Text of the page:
Each Specific type standard, for the testing of various types of machines, will expressly refer to said standards in order to avoid any doubts concerning the interpretation of the operational methods. One last observation on ISO 230 standards has to do with the fact that this standard fails to indicate the error limits which are identified through the checks, but only indicates, with extreme precision and detail, how to carry out the measurements.
On the other hand, Specific type standards are specific documents for the classical types of machine tools, an example of which is given by standard ISO 10791 which, after identifying the machines’ type market, specifically indicate the checks to which said machines must be subjected along with the admissible error limits in order to be declared compliant with the requirements set forth in the Standard.
Of course, these standards systematically refer to the Procedural standards previously mentioned.
We will now examine in detail how the series of ISO 230 standards are organised and, subsequently, the structure of the Specific type standards will be described by machine type, such as, for example, standard ISO 10791 pertaining to testing conditions for machining centers.
This will allow us to evaluate the completeness and validity of these Standards as well as to understand how important it is, for purposes of testing operations, to never lose sight of these documents, as they represent fundamental reference bases.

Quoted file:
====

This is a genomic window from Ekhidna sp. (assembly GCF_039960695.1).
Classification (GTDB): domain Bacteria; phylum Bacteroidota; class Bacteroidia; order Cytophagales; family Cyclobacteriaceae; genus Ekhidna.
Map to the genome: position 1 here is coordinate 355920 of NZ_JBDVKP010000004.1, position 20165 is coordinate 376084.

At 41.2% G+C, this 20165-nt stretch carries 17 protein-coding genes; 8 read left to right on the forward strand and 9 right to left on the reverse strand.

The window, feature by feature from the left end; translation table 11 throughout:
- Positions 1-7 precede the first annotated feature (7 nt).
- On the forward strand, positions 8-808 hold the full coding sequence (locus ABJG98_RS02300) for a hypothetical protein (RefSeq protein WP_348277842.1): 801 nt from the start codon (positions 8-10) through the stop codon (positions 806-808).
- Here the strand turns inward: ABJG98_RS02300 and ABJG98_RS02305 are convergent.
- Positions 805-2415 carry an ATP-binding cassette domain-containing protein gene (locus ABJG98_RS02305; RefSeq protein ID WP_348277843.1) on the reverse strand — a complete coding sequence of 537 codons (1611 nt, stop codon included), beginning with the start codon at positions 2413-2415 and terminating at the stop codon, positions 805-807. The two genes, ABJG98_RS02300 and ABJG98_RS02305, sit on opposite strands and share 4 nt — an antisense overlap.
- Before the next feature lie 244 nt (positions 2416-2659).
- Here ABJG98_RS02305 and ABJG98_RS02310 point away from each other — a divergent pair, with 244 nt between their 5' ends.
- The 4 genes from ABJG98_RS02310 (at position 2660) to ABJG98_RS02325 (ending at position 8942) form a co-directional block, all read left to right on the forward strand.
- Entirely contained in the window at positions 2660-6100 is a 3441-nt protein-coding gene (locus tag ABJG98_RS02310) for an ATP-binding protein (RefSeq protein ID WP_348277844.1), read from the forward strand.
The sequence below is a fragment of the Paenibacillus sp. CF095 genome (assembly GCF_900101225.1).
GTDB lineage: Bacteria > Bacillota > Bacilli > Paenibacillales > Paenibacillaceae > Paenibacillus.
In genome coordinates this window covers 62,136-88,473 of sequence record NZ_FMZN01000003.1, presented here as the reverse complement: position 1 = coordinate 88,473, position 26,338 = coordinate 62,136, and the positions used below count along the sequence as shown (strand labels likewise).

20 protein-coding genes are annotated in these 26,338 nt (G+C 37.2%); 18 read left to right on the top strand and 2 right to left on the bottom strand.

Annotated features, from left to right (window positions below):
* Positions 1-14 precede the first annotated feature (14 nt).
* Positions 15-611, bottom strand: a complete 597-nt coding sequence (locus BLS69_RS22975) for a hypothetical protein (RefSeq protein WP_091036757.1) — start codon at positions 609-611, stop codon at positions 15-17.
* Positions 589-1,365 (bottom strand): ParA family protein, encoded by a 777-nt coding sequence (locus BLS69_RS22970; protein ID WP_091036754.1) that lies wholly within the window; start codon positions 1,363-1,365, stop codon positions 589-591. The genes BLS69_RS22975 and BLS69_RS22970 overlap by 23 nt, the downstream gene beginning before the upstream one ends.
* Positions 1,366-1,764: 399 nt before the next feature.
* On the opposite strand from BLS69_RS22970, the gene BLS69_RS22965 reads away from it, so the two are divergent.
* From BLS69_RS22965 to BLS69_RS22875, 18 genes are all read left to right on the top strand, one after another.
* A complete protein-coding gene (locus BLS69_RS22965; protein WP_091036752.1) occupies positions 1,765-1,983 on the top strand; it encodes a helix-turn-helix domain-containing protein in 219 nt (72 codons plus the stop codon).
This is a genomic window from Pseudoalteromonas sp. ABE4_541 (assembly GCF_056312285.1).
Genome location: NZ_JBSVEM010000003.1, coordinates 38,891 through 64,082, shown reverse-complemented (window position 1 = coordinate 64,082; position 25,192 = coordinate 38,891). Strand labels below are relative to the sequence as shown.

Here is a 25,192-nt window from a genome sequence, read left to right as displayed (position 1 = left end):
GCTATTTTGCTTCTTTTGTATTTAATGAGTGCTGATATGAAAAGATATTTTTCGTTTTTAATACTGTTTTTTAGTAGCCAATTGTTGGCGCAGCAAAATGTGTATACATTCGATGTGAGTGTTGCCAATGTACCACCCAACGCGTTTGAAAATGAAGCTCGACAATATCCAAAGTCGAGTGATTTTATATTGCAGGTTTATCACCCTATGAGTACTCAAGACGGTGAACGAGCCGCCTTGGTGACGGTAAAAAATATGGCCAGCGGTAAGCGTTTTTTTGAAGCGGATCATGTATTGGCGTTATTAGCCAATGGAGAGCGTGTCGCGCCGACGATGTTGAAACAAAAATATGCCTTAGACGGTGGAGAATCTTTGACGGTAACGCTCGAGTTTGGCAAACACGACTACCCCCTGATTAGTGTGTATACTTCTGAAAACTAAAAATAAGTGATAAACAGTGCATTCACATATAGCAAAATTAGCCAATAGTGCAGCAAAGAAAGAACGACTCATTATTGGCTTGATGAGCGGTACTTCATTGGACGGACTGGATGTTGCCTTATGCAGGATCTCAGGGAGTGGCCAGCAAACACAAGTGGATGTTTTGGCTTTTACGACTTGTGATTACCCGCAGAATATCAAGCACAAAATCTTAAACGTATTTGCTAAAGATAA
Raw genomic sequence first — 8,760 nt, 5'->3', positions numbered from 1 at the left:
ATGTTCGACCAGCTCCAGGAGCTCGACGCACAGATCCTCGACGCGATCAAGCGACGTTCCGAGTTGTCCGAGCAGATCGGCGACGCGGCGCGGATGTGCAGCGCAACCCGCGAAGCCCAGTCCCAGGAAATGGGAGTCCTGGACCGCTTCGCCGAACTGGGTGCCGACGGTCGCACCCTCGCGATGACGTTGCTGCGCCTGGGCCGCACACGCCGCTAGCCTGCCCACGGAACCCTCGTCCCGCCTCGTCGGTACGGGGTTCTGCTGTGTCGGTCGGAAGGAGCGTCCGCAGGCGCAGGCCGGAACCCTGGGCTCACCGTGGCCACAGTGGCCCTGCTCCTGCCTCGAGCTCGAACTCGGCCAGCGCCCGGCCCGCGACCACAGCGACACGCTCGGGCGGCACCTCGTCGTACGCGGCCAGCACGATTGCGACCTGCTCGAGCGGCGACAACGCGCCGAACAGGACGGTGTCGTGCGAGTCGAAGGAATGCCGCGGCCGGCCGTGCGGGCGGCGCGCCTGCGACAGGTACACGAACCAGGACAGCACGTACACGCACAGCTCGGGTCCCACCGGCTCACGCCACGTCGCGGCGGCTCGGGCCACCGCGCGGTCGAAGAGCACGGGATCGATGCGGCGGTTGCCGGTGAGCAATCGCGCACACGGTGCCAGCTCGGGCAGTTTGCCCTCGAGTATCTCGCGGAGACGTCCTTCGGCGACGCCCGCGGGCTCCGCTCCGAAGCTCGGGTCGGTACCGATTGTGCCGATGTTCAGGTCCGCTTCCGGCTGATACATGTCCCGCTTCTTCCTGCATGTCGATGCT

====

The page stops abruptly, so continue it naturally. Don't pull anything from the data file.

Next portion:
Procedure standard – ISO 230: this Standard, entitled “Test code for machine tools”, is made up of 9 parts which are specified here below:
- PART 1: GEOMETRIC ACCURACY OF MACHINES OPERATING UNDER NO-LOAD OR QUASI-STATIC CONDITIONS;
- PART 2: DETERMINATION OF ACCURACY AND REPEATABILITY OF POSITIONING NUMERICALLY CONTROLLED AXES;
- PART 3: DETERMINATION OF THERMAL EFFECTS;
- PART 4: CIRCULAR TESTS FOR NUMERICALLY CONTROLLED MACHINE TOOLS;
- PART 5: DETERMINATION OF NOISE EMISSION;
- PART 6: DETERMINATION OF POSITIONING ACCURACY ON BODY AND FACE DIAGONALS (DIAGONAL DISPLACEMENT TESTS);
- PART 7: GEOMETRIC ACCURACY OF AXES OF ROTATION;
- PART 8: DETERMINATION OF VIBRATION LEVELS [TECHNICAL REPORT];
- PART 9: ESTIMATION OF MEASUREMENT UNCERTAINTY FOR MACHINE TOOL TESTS ACCORDING TO SERIES 230, BASIC EQUATIONS.
Now it’s your turn!
Try to answer to the following 3 questions, take 10 minutes of your time and I suggest you to answer writing your responses on a sheet of paper: it’s very important to write down your thoughts and not only to think them.
Writing is more difficult because it needs concentration, the concentration that often due to lack of time we haven’t and that makes us come to BAD decisions or even worse to not making a decision.
WHAT WOULD CHANGE IN YOUR COMPANY IF YOU INSTALLED A MULTICENTER GEOMETRICALLY CHECKED ACCORDING TO STANDARD ISO-230?
…AND WHAT HAPPENS IF YOU KEEP USING THE SAME MACHINES YOU HAVE ALWAYS USED?
WHAT WOULD BE THE RISKS FOR YOUR COMPANY IF YOU DID NOTHING AND SIMPLY POSTPONE YOUR DECISIONS?
AND REMEMBER THAT…
IT IS NOT THE STRONGEST OF THE SPECIES THAT SURVIVES BUT THE MOST ADAPTABLE
Expert in Flexible Production